Another Word About the Sword

The last post concerned the pirate sword found by John Phips or Phipps. Another previous post which dealt with the sword was one titled “John A. Phipps of Owen Co., Indiana, Discoverer of Pirate Sword.” In addition, the sword is discussed in an article which appeared on the first page of the Columbus Republican on 9 December 1875:

Damascus Heard From.
DISCOVERY OF AN OLD AND HISTORIC BLADE THAT LED A BLOODY CAREER TWO CENTURIES AGO.

A most satisfactory proof that this country had a prehistoric greatness was deposited a few days ago with Prof. Cox, for the benefit of the archaeological archives. It is an old sword, very rusty and minus a hilt, but undoubtedly a genuine Damascus blade. It speaks of a dim past, when mastodons, Frenchmen and Spaniards took turn about in depleting red skins and rooting around among fields and forest for the necessities of life. In Owen county there has been a tradition from time immmemorial in the neighborhood of Freedom about a mysteriously wonderful sword supposed to be hidden in the trunk of an aged oak. The story went that the legend was most firmly believed in by the Indians, whose superstitions had been worked on by some strolling band of Spaniards and who diligently interviewed all the oaks in a circuit of ten miles, hoping that it might turn out that the sword, when discovered, would either be found to possess remarkable properties, or else to point, like a needle, to some hidden heap of wealth. The oak in question was known to be located on a bluff above White river, and the sword had been dropped into its hollow heart through a knot hole some twenty feet from the ground. For many years the search was kept up, and the tradition passed down from father to son, but never had the slightest trace of the relic been seen. In July last, however, John A. Phipps had revealed to his inner consciousness, while he was ploughing a field in that immediate neighborhood, that it would be the thing for him to investigate the recesses of an old oak which had deposited its trunk in the ground and allowed it to go to inglorious riot [Error for “rot”]. He did so. Tearing away the decayed bark and reaching the core of the tree, imagine his surprise to find the sword of antiquity which had worried the denizens of that district for many generations. The sword bears the date of 1640, and as much of the inscription as can be deciphered, reads as follows: “No-Me-Salves-ason” – the first letters of the last word being erased beyond redemption, even by a steam doctor. Various attempts have been made to solve the riddle, but the most plausible one suggests a reading, Notice me, salves sine, which, being translated, means, “Know me (that is trust me) and you are safe without” – something to be imagined. Mr. Phipps, who did not happen to own the land on which he was ploughing, outraged all rules of archaeological propriety, by grinding up the venerable sword into a corn cutter, till he was prevailed upon by Prof. Corbett to make a donation of it to the State’s collection of relics.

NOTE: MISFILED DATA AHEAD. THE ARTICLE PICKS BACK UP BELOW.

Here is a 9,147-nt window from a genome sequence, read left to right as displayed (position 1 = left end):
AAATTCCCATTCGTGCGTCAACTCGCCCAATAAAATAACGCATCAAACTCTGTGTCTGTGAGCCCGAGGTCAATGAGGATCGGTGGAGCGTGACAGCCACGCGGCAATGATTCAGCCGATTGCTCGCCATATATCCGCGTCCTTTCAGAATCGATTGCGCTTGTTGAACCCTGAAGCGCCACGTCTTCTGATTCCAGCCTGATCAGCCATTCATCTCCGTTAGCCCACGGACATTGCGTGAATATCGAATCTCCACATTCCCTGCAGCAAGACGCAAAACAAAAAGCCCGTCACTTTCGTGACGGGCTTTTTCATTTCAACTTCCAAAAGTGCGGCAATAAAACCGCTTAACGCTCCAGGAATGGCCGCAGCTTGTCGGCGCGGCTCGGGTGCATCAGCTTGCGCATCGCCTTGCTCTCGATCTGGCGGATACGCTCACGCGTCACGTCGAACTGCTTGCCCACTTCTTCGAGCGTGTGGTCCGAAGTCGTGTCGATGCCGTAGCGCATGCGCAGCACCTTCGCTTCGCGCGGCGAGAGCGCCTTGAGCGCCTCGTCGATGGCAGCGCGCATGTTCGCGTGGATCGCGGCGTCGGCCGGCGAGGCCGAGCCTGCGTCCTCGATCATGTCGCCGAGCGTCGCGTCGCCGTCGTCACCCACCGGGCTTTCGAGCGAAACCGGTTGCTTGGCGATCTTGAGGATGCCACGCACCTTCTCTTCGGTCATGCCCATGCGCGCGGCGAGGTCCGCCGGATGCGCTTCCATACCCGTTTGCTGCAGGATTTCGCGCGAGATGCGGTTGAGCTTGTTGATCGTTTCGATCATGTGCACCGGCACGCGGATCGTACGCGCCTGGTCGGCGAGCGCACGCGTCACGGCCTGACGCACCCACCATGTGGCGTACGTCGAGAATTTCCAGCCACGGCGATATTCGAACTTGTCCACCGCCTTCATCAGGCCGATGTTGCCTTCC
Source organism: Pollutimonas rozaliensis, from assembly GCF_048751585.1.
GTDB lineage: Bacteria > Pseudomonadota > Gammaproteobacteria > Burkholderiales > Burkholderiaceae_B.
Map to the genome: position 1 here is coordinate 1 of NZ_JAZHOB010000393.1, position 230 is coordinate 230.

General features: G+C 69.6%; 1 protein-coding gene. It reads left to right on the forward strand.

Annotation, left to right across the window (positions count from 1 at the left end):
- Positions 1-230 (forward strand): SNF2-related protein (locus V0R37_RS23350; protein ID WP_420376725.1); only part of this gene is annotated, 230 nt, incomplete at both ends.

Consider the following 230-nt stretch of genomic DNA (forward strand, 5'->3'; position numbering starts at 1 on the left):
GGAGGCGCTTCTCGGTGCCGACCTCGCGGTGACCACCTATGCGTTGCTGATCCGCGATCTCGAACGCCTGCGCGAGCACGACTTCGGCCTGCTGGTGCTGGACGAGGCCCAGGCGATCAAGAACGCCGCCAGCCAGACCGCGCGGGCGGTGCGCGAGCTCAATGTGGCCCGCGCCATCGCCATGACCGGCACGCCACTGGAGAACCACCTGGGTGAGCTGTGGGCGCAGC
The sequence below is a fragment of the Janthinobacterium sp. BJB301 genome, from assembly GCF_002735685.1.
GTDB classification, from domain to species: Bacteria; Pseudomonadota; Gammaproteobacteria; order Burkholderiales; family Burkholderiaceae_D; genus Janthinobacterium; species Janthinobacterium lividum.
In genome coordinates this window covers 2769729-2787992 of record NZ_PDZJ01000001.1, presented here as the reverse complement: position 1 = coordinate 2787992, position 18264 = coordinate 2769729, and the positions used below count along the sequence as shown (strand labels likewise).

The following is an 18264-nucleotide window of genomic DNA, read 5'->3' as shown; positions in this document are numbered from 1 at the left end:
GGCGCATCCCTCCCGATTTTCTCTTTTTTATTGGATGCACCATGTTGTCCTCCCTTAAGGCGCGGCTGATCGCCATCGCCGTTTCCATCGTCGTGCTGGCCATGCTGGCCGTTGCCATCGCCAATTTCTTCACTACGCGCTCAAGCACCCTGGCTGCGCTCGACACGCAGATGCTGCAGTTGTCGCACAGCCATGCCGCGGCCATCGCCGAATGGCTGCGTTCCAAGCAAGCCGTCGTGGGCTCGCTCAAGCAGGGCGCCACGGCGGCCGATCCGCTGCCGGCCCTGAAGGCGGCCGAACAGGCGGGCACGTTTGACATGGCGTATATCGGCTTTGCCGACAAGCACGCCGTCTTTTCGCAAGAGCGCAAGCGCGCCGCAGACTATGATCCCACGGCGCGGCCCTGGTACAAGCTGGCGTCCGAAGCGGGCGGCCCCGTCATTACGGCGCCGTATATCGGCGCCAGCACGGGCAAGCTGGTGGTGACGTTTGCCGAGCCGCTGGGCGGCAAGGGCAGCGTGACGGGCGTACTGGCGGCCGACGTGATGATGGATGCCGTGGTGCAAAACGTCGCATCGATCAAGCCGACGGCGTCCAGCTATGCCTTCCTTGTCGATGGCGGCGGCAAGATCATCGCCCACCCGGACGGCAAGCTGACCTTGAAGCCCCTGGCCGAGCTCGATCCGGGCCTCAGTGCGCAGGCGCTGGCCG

Essentially the same article, with the same title, appeared in the Indiana State Sentinel in Indianapolis on 8 December 1875, p. 7. There, the word “riot,” found above in connection with the tree, is rendered “rot” instead, which makes far more sense. The inscription is there rendered as “No-Me-Salves-Sin-ason,” but with, again, no explanation as to what a “steam doctor” would be. In both articles, no explanation is given as to why mastodons would be roaming in the 16th century, or why the 16th century would be considered “prehistoric,” or who Professors Cox and Corbett were.

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